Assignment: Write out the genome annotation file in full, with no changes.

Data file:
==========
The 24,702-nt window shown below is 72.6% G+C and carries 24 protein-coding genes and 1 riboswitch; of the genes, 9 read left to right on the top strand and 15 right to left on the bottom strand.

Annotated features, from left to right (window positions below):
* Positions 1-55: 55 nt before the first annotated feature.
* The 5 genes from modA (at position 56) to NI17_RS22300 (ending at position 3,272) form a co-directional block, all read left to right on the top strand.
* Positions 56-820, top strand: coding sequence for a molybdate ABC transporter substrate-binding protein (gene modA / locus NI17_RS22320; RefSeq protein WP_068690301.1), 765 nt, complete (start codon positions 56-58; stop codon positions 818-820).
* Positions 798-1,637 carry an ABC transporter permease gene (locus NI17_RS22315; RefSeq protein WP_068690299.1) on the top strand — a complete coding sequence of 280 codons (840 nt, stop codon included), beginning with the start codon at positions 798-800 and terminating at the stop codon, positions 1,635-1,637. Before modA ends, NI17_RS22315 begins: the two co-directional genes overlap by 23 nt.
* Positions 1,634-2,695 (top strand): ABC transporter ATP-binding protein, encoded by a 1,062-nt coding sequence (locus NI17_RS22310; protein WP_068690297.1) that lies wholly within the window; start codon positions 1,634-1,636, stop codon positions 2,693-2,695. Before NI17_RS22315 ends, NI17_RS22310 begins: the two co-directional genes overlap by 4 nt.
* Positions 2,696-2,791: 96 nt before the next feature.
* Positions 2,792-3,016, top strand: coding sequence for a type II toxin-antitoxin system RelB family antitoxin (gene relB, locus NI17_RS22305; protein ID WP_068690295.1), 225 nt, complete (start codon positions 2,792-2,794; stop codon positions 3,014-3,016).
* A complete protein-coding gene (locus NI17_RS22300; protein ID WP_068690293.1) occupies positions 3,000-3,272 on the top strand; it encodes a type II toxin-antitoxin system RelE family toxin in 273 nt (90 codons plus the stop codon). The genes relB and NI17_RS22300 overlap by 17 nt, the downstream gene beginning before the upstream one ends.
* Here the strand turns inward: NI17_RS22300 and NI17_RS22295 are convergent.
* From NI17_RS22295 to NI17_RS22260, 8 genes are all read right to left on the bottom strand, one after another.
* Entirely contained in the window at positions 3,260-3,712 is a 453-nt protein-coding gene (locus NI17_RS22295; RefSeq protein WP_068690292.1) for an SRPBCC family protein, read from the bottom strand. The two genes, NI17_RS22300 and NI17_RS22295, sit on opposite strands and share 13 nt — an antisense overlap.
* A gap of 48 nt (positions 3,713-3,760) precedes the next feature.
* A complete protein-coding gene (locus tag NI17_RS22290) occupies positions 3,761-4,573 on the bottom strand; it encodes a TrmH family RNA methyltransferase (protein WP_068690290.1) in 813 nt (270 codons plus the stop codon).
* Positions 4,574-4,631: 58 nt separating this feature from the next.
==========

The 24,702-nt window shown below is 72.6% G+C and carries 24 protein-coding genes and 1 riboswitch; of the genes, 9 read left to right on the top strand and 15 right to left on the bottom strand.

Annotated features, from left to right (window positions below):
* Positions 1-55: 55 nt before the first annotated feature.
* The 5 genes from modA (at position 56) to NI17_RS22300 (ending at position 3,272) form a co-directional block, all read left to right on the top strand.
* Positions 56-820, top strand: coding sequence for a molybdate ABC transporter substrate-binding protein (gene modA / locus NI17_RS22320; RefSeq protein WP_068690301.1), 765 nt, complete (start codon positions 56-58; stop codon positions 818-820).
* Positions 798-1,637 carry an ABC transporter permease gene (locus NI17_RS22315; RefSeq protein WP_068690299.1) on the top strand — a complete coding sequence of 280 codons (840 nt, stop codon included), beginning with the start codon at positions 798-800 and terminating at the stop codon, positions 1,635-1,637. Before modA ends, NI17_RS22315 begins: the two co-directional genes overlap by 23 nt.
* Positions 1,634-2,695 (top strand): ABC transporter ATP-binding protein, encoded by a 1,062-nt coding sequence (locus NI17_RS22310; protein WP_068690297.1) that lies wholly within the window; start codon positions 1,634-1,636, stop codon positions 2,693-2,695. Before NI17_RS22315 ends, NI17_RS22310 begins: the two co-directional genes overlap by 4 nt.
* Positions 2,696-2,791: 96 nt before the next feature.
* Positions 2,792-3,016, top strand: coding sequence for a type II toxin-antitoxin system RelB family antitoxin (gene relB, locus NI17_RS22305; protein ID WP_068690295.1), 225 nt, complete (start codon positions 2,792-2,794; stop codon positions 3,014-3,016).
* A complete protein-coding gene (locus NI17_RS22300; protein ID WP_068690293.1) occupies positions 3,000-3,272 on the top strand; it encodes a type II toxin-antitoxin system RelE family toxin in 273 nt (90 codons plus the stop codon). The genes relB and NI17_RS22300 overlap by 17 nt, the downstream gene beginning before the upstream one ends.
* Here the strand turns inward: NI17_RS22300 and NI17_RS22295 are convergent.
* From NI17_RS22295 to NI17_RS22260, 8 genes are all read right to left on the bottom strand, one after another.
* Entirely contained in the window at positions 3,260-3,712 is a 453-nt protein-coding gene (locus NI17_RS22295; RefSeq protein WP_068690292.1) for an SRPBCC family protein, read from the bottom strand. The two genes, NI17_RS22300 and NI17_RS22295, sit on opposite strands and share 13 nt — an antisense overlap.
* A gap of 48 nt (positions 3,713-3,760) precedes the next feature.
* A complete protein-coding gene (locus tag NI17_RS22290) occupies positions 3,761-4,573 on the bottom strand; it encodes a TrmH family RNA methyltransferase (protein WP_068690290.1) in 813 nt (270 codons plus the stop codon).
* Positions 4,574-4,631: 58 nt separating this feature from the next.